26 June – Before an estimated 3,400 Marines and visitors including President Ronald Reagan, the Commander in Chief, General Paul X. Kelley received the official battle color of the Marine Corps, relieving General Robert H. Barrow as Commandant of the Marine Corps. The ceremonies were conducted at Marine Barracks, Washington, D.C. General Kelley assumed command as the 28th Commandant of the Marine Corps and General Barrow officially retired. General Kelley’s command was effective 1 July 1983.

27 June – The U.S. Embassy in San Salvador, El Salvador, was sprayed with gunfire by unknown assailants in two passing vehicles. Seconds later, a rocket fired at the building hit a nearby tree and exploded. There were no reports of injuries in the attack and only minor damage was inflicted upon the embassy building. The attack caused some alarm since the embassy is located in a residential sector of the city.

27 June – The 22d Marine Amphibious Unit (MAU) received a Navy Unit Commendation for meritorious service in Lebanon. The award was made during the promotion ceremony of Colonel James Mead, former commanding officer of the 22d MAU, to brigadier general.

30 June – The strength of the armed forces was 2,113,400 of which 193,993 were Marines.

5 July – Secretary of State, George Shultz, visited the 24th Marine Amphibious Unit in Beirut, Lebanon. A former Marine major who served in the Pacific during World War II, Secretary Shultz was enroute to Damascus, Syria, to discuss the withdrawal of Syrian and Israeli forces from Lebanon.

6 July - 1 August – More than 6,000 U.S. troops, along with air and sea support, participated in Exercise “Cobra Gold 83,” a joint military exercise with Thailand’s armed forces in and around the Gulf of Thailand. The exercise was designed to strengthen the ability of Thailand’s armed forces to defend their country. The exercise involved training in mine-laying and sweeping, explosive ordnance disposal, special warfare operations, simulated air and sea battle, and amphibious assault and shore operations by Thai and U.S. Marines. “Cobra Gold” was the first exercise for the USS New Jersey since it was recommissioned in 1982.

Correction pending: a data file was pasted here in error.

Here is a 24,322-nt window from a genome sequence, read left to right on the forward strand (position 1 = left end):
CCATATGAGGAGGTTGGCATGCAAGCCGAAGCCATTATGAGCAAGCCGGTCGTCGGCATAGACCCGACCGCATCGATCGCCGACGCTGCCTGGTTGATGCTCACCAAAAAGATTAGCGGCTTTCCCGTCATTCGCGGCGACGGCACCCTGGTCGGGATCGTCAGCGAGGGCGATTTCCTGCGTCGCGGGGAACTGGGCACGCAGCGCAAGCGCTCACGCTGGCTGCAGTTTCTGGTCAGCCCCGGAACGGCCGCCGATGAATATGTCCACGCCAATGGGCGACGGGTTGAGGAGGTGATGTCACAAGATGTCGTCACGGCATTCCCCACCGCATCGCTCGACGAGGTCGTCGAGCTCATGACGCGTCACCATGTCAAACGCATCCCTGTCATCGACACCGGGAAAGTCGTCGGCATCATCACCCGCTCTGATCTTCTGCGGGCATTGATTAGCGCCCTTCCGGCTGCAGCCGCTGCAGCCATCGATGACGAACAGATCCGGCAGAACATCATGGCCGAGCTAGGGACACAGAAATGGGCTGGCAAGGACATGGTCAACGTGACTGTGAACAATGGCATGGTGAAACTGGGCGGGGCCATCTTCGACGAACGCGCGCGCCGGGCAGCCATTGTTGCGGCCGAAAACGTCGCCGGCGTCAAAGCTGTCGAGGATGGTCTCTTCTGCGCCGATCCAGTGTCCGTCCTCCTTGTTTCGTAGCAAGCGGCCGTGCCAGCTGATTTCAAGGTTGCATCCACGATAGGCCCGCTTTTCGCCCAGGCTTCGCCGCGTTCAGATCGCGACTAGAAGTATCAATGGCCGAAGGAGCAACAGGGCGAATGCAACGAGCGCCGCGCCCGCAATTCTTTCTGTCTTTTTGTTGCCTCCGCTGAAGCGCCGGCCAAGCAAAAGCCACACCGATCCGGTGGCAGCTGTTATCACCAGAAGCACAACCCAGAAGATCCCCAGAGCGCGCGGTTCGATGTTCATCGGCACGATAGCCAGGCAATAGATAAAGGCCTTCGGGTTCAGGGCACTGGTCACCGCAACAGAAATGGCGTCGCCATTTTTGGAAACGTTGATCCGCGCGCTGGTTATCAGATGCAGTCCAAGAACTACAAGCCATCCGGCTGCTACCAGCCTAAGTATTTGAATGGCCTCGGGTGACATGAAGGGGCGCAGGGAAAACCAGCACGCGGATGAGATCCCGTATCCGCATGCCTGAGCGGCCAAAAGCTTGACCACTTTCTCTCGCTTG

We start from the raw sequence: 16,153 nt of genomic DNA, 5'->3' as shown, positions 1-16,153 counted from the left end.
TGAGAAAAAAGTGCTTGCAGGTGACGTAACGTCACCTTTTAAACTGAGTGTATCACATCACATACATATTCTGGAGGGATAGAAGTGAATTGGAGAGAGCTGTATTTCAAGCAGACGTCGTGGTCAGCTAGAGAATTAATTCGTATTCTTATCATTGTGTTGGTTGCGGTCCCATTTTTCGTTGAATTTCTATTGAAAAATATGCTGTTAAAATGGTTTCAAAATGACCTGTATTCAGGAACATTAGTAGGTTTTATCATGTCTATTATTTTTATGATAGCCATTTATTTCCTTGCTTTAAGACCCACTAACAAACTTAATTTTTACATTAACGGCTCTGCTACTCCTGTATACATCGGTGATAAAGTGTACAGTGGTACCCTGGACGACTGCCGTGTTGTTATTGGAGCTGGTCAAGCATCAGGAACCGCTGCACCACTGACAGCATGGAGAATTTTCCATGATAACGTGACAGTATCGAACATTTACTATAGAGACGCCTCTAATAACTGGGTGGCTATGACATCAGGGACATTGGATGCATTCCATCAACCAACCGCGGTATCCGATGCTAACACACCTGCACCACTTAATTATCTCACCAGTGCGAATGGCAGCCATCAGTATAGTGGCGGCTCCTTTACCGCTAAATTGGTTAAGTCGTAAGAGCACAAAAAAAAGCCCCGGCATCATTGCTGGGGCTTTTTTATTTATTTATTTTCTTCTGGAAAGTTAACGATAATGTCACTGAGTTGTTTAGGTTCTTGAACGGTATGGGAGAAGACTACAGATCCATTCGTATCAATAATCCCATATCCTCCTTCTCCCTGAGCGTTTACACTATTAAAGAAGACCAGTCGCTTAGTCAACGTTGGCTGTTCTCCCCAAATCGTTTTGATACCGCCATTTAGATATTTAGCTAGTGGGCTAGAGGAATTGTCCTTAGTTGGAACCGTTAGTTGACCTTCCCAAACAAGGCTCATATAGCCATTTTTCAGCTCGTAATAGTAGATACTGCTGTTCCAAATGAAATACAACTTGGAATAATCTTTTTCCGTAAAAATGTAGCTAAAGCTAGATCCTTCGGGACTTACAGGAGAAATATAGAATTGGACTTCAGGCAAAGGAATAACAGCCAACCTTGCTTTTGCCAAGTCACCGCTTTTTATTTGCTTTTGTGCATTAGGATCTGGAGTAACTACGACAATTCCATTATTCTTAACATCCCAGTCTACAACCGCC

11 July – The U.S. Marine Band, the oldest continuously active military musical organization in the nation, observed its 185th birthday. A concert for the new Commandant of the Marine Corps, General Paul X. Kelley, was performed at the Kennedy Center for the Performing Arts in Washington, D.C. with President Ronald Reagan in attendance. The Marine Band was under the leadership of Colonel John R. Bourgeois, its 25th director since its founding in 1798.

11 July – An exhibition of a new series of historical paintings titled “Marines in the Frigate Navy 1794-1834” by Lieutenant Colonel Charles Waterhouse opened at the Marine Corps Museum in Washington, D.C. The display illustrated Marine Corps activities during the first 40 years of the United States Navy. “Marines in the Frigate Navy” will remain on exhibition in the Marine Corps Museum through February 1984. It will then appear in a number of naval and maritime museums from Virginia to Massachusetts during 1984 - 1986.

18 July - 1 August – More than 2,000 Marine Corps reservists participated in a combined arms exercise “CAX 8-83” at Marine Corps Air Ground Combat Center, Twentynine Palms, California. The live-fire exercise was designed to improve the proficiency of the reservists in all phases of modern combat skills. Scenarios involving all facets of Marine Corps combat training were brought into play as reservists combined forces and operated as they would under battle conditions. “CAX 8-83” also indoctrinated troops to techniques of desert warfare and survival.

22 July – A U.S. Marine stationed in Beirut, Lebanon, as part of the multinational peacekeeping force was hit by flying shrapnel and suffered a superficial shoulder wound when the Beirut International Airport came under heavy shellfire from unknown positions.